Independent does not mean anti­social. Cats have a highly developed sense of social responsibility and one way that they show this is by helping to feed the pack. The mouse laid at the feet of a horrified owner is not an aesthetic or hygienic time-bomb, but in fact rep­resents a high expression of feline citi­zenship. To have this effort continuously rejected may be as hurtful to the cat as a child’s rejection of a well cooked meal is to her mother.

It is often said that Natrum muri­aticum is the cat’s basic constitutional type and it is true that many Natrum mur cases are seen in cats. However, the other major constitutional types are also well represented in the species. The con­nection with Natrum mur is generally made because this remedyis regarded as representing a person who is aloof and a loner, fitting the cat’s perceived over­riding trait. However, the essence of Nat mur is of withdrawing emotionally (and sometimes physically) in order to avoid further mental hurt after some initial unpleasant experience. It is possible that many of the Nat mur cases that are seen have been pushed into that state because of the owners’ failure to understand their emotional needs. Nat mur has, at its root, a need to be loved and appreciated, and this may be denied if the cat is thought of as being intrinsically inde­pendent and self-sufficient.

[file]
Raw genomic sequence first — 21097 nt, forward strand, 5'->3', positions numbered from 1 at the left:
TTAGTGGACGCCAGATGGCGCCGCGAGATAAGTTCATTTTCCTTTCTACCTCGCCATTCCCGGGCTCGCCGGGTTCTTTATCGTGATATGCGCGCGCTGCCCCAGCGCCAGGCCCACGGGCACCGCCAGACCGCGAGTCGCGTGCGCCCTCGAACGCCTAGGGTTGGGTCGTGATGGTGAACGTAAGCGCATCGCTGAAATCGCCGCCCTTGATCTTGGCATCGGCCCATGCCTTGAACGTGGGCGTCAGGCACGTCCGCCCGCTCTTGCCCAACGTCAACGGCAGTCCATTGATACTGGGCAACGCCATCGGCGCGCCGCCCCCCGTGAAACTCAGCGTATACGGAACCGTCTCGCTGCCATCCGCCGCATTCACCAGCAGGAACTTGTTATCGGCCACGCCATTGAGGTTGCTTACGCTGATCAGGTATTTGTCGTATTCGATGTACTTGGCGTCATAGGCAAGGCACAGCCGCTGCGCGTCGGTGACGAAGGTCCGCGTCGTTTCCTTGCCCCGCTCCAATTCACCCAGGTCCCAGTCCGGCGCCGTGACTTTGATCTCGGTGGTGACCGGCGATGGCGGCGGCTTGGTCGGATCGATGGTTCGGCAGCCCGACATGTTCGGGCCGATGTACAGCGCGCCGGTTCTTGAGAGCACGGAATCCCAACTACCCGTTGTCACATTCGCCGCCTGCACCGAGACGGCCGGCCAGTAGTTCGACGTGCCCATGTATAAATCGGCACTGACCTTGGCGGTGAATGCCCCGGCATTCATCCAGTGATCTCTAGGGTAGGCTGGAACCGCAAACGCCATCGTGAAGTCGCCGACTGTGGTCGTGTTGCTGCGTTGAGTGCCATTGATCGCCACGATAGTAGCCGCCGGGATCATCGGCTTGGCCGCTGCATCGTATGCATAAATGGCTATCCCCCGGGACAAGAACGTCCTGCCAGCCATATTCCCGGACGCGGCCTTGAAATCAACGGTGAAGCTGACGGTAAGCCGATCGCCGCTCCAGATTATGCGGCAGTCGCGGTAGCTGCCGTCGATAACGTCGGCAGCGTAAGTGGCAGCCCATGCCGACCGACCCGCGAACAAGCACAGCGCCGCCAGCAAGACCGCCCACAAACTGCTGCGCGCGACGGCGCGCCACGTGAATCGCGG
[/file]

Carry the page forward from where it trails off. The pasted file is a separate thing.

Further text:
Similarly there may be social attach­ments and interactions involving cats that are not obvious to the casual observer. Cases occur where the death of one cat, apparently hated by another, leads to grieving in the survivor worthy of losing the love of its life.

When trying to assess the constitutional remedy for your pet, remember that “cats will be cats”. It is variation from the species norm that is significant; just because your cat catches mice with great gusto does not mean that it can­not be a gentle Pulsatilla type.